Once a person has identified his or her core values and basic mission, he or she is ready to establish goals that are really likely to generate excitement over the long term and to help that person become the best that he or she can be.

Although the perceived desirability of a particular achievement is the spark that can ignite a burning desire to succeed, it is not by itself enough to motivate a person to action. Many people spend much of their lives dreaming about a desired state of being. They can imagine the desired state and gain considerable satisfaction from that process of imagination. What separates these dreamers from those who achieve success (or at least attempt to do so) is the belief that appropriate action can lead to that desired state (or at least a state that is better than the current one). Those who act certainly do not believe that success is assured, but they do believe that they can make success happen. Such people have converted an imagined state into an actual object of desire.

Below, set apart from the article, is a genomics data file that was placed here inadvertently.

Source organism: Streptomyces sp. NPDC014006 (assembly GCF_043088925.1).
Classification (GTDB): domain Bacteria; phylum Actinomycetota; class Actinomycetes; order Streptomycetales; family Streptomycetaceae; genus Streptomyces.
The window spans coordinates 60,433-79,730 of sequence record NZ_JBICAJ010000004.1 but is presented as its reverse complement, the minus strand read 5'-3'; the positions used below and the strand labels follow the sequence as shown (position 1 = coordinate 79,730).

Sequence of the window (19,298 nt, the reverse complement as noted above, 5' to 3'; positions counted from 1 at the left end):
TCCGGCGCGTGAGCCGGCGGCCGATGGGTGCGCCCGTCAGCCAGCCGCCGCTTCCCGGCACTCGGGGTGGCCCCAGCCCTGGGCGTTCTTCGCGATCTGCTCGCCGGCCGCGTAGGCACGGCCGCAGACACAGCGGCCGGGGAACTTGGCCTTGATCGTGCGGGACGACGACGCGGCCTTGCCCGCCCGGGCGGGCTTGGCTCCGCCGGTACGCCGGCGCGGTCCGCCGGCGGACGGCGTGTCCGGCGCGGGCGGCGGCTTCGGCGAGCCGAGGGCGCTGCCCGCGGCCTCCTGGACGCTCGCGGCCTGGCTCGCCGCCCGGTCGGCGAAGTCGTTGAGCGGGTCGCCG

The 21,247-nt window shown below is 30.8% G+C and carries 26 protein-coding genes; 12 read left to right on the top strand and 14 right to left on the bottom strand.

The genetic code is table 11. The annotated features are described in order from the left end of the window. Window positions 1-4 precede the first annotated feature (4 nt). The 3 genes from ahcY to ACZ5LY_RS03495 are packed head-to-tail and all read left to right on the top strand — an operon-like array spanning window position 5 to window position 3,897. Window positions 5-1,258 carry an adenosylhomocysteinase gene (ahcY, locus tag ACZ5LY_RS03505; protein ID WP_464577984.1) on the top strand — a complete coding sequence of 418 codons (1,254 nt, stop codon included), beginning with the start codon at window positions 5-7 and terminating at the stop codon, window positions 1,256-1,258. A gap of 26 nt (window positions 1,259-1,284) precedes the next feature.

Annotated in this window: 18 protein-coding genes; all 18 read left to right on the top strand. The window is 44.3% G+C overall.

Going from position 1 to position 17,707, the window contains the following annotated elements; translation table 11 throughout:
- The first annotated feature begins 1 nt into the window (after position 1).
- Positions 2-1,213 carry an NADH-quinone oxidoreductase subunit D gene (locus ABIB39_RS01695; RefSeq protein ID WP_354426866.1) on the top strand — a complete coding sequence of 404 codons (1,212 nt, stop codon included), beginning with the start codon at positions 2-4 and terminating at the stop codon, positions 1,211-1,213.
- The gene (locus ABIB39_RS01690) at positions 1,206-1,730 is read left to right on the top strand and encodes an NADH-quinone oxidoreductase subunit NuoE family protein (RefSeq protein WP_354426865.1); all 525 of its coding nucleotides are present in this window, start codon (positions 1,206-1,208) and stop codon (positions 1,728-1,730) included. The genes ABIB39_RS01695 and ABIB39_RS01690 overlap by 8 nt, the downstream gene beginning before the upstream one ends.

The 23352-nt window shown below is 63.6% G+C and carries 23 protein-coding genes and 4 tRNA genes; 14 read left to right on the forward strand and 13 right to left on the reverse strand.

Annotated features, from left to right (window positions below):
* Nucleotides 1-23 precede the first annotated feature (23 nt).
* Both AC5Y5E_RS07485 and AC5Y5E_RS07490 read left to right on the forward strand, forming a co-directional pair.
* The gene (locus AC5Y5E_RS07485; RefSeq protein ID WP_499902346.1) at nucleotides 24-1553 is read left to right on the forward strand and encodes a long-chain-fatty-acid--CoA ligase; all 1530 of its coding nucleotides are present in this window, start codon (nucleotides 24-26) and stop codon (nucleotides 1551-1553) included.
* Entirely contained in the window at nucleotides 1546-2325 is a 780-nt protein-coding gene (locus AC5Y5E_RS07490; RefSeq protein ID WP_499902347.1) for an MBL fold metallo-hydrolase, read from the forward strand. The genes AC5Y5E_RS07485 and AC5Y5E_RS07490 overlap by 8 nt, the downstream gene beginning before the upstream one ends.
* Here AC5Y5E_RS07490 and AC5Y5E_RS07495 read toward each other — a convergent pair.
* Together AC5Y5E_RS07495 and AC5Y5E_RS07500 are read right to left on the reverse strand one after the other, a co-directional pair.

Reaching your full potential in weightlifting requires an enormous expenditure of mental and physical effort. It requires an alignment of all aspects of life toward the achievement of your goal. Finally, your diet must be right, and you must receive adequate rest and relaxation. You must train assiduously. Total concentration must be applied to your lifting efforts. There may be some sports in which an athlete can let his or her mind drift during the training process, because the activity being performed is repetitive and relatively automatic in nature. Weightlifting requires complete focus and an awareness of what you are doing at all times. And, while weightlifting is a relatively safe sport, performing the activity at a high level requires courage. Hurling your body with blinding speed under a falling weight of several hundred pounds, to catch it at just the right moment, is not an activity for the fainthearted or the distracted. The dedication and courage to accomplish all of this exist only when you have achieved a burning, overwhelming desire to succeed.